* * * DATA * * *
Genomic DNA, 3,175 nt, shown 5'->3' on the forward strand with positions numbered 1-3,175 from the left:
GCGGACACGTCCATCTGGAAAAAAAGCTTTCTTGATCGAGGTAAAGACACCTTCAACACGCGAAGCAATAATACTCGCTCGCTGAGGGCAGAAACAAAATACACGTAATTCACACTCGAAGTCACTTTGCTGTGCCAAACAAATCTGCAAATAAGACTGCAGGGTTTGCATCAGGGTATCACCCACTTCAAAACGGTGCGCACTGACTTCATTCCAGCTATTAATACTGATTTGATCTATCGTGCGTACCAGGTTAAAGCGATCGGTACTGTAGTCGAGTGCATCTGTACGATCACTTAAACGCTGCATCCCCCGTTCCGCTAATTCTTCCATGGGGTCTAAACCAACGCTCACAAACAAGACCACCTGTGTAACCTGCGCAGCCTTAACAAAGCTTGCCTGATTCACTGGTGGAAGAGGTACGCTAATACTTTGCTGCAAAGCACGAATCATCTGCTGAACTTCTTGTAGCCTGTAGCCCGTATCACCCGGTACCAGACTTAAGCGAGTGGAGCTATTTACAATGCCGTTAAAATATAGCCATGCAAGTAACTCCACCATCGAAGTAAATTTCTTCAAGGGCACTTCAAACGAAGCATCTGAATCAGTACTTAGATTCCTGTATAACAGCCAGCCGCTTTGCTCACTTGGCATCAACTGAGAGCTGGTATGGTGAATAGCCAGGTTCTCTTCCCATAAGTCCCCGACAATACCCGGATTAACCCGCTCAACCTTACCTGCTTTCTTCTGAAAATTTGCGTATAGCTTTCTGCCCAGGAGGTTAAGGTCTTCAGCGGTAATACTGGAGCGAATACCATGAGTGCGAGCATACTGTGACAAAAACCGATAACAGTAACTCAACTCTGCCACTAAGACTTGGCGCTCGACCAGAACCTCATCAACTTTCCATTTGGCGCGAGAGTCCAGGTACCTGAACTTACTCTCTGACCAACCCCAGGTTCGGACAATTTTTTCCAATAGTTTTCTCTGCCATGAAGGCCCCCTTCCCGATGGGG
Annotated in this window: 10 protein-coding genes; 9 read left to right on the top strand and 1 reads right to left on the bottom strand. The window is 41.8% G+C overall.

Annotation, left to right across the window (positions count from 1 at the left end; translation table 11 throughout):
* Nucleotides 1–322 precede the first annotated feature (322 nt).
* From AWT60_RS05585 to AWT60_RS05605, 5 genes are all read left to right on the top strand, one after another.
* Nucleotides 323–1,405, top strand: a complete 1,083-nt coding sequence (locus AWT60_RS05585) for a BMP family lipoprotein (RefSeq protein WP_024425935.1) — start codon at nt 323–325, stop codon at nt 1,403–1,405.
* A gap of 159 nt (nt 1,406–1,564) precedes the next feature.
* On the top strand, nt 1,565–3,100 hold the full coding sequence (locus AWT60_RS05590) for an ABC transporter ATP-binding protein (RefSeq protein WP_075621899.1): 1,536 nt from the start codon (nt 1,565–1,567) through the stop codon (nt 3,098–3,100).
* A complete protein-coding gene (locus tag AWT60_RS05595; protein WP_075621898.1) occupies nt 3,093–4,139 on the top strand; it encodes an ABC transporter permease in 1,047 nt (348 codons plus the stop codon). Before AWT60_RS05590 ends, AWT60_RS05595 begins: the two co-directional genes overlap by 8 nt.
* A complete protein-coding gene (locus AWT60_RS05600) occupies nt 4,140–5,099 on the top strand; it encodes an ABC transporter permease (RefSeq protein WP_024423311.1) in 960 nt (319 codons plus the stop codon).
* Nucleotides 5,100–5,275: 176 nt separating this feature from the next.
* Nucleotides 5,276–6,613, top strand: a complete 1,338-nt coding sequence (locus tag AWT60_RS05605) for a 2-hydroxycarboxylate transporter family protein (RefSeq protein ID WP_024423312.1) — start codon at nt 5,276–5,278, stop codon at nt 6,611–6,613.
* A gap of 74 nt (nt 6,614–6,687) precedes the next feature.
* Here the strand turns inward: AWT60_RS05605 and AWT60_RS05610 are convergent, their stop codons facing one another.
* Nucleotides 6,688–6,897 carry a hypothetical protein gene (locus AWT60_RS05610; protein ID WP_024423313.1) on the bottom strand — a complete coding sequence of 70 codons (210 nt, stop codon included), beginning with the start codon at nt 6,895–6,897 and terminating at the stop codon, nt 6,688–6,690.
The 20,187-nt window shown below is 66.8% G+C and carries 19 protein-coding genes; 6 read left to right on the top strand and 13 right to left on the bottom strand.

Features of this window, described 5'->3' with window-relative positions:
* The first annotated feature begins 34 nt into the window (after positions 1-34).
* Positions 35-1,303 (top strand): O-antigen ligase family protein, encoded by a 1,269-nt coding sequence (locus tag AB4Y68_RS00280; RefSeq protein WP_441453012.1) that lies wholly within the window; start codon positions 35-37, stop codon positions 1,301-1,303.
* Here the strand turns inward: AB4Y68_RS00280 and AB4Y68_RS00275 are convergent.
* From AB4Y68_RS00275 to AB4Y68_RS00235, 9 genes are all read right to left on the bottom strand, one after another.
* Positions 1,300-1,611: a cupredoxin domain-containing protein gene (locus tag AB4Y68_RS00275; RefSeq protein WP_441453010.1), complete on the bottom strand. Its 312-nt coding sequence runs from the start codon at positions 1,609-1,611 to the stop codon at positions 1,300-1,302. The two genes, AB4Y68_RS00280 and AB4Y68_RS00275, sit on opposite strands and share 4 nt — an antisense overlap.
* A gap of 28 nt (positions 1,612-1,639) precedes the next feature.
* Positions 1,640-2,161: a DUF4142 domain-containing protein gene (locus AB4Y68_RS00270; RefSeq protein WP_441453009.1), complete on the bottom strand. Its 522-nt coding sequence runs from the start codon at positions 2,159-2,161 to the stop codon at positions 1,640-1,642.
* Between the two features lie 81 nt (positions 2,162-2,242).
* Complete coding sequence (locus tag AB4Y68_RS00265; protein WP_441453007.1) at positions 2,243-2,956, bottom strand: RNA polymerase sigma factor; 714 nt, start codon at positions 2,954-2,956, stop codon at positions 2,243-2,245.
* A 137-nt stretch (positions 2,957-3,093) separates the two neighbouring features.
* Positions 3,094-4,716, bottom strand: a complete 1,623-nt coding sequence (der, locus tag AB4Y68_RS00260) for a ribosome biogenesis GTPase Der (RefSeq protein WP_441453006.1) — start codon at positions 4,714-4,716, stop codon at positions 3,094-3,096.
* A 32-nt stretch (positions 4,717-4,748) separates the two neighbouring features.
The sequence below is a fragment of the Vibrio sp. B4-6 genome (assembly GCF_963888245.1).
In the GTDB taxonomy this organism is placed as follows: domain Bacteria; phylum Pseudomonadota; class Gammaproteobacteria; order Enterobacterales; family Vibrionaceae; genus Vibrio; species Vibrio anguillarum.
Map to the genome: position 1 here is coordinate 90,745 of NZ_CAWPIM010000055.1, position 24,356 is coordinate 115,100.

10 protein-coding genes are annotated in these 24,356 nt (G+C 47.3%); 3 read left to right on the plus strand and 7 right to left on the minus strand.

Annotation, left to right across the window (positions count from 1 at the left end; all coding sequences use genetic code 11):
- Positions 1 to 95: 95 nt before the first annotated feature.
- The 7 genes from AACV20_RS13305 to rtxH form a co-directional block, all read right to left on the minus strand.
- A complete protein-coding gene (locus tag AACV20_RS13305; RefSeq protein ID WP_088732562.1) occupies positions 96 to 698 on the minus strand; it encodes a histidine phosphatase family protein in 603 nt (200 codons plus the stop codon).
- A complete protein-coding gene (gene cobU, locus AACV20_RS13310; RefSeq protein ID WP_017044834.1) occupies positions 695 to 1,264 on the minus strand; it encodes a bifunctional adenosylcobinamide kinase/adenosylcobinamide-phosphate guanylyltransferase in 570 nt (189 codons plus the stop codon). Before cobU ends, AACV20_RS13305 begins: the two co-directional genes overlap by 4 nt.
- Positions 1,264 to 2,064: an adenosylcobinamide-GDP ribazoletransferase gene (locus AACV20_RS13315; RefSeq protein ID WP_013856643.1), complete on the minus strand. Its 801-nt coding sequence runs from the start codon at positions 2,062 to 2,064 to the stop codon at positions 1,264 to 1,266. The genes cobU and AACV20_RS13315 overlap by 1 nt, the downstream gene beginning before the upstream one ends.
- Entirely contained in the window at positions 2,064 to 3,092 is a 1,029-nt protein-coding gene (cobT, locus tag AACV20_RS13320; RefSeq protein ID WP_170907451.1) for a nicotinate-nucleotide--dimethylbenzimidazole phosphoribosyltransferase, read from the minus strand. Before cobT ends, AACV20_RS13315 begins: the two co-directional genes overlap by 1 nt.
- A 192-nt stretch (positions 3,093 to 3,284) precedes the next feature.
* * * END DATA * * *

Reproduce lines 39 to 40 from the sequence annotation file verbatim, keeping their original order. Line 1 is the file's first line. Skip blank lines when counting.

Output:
- A complete protein-coding gene (gene cobU, locus AACV20_RS13310; RefSeq protein ID WP_017044834.1) occupies positions 695 to 1,264 on the minus strand; it encodes a bifunctional adenosylcobinamide kinase/adenosylcobinamide-phosphate guanylyltransferase in 570 nt (189 codons plus the stop codon). Before cobU ends, AACV20_RS13305 begins: the two co-directional genes overlap by 4 nt.
- Positions 1,264 to 2,064: an adenosylcobinamide-GDP ribazoletransferase gene (locus AACV20_RS13315; RefSeq protein ID WP_013856643.1), complete on the minus strand. Its 801-nt coding sequence runs from the start codon at positions 2,062 to 2,064 to the stop codon at positions 1,264 to 1,266. The genes cobU and AACV20_RS13315 overlap by 1 nt, the downstream gene beginning before the upstream one ends.